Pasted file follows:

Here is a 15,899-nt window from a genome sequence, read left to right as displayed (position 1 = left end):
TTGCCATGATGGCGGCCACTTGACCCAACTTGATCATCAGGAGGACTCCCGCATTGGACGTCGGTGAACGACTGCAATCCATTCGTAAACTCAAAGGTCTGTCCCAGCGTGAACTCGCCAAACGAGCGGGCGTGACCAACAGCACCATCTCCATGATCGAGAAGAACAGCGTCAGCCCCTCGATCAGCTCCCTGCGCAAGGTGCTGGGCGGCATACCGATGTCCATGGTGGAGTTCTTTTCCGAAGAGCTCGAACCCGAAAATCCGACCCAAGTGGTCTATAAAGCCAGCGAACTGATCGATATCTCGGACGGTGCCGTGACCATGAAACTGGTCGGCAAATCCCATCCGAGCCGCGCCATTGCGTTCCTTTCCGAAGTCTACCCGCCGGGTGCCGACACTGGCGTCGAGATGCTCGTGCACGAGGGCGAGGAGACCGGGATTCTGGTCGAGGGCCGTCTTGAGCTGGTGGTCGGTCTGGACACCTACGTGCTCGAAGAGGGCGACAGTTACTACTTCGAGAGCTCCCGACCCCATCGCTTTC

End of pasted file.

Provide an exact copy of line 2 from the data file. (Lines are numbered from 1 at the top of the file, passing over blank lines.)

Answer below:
TTGCCATGATGGCGGCCACTTGACCCAACTTGATCATCAGGAGGACTCCCGCATTGGACGTCGGTGAACGACTGCAATCCATTCGTAAACTCAAAGGTCTGTCCCAGCGTGAACTCGCCAAACGAGCGGGCGTGACCAACAGCACCATCTCCATGATCGAGAAGAACAGCGTCAGCCCCTCGATCAGCTCCCTGCGCAAGGTGCTGGGCGGCATACCGATGTCCATGGTGGAGTTCTTTTCCGAAGAGCTCGAACCCGAAAATCCGACCCAAGTGGTCTATAAAGCCAGCGAACTGATCGATATCTCGGACGGTGCCGTGACCATGAAACTGGTCGGCAAATCCCATCCGAGCCGCGCCATTGCGTTCCTTTCCGAAGTCTACCCGCCGGGTGCCGACACTGGCGTCGAGATGCTCGTGCACGAGGGCGAGGAGACCGGGATTCTGGTCGAGGGCCGTCTTGAGCTGGTGGTCGGTCTGGACACCTACGTGCTCGAAGAGGGCGACAGTTACTACTTCGAGAGCTCCCGACCCCATCGCTTTC